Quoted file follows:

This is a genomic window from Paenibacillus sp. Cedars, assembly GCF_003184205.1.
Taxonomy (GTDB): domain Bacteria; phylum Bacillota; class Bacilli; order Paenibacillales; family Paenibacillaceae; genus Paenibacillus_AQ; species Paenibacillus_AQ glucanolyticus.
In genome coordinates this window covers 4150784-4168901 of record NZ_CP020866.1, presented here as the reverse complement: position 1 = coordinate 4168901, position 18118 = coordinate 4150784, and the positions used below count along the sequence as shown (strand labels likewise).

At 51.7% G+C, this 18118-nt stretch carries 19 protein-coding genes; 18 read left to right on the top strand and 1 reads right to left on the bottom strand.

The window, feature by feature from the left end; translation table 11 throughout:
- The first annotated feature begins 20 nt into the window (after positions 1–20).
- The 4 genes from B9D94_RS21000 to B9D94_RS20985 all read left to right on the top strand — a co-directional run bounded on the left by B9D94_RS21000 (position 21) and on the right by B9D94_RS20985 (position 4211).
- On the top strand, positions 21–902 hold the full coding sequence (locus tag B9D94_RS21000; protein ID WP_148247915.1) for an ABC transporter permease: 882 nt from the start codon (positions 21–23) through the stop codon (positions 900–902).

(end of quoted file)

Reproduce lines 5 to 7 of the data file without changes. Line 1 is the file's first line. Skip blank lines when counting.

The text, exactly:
The window, feature by feature from the left end; translation table 11 throughout:
- The first annotated feature begins 20 nt into the window (after positions 1–20).
- The 4 genes from B9D94_RS21000 to B9D94_RS20985 all read left to right on the top strand — a co-directional run bounded on the left by B9D94_RS21000 (position 21) and on the right by B9D94_RS20985 (position 4211).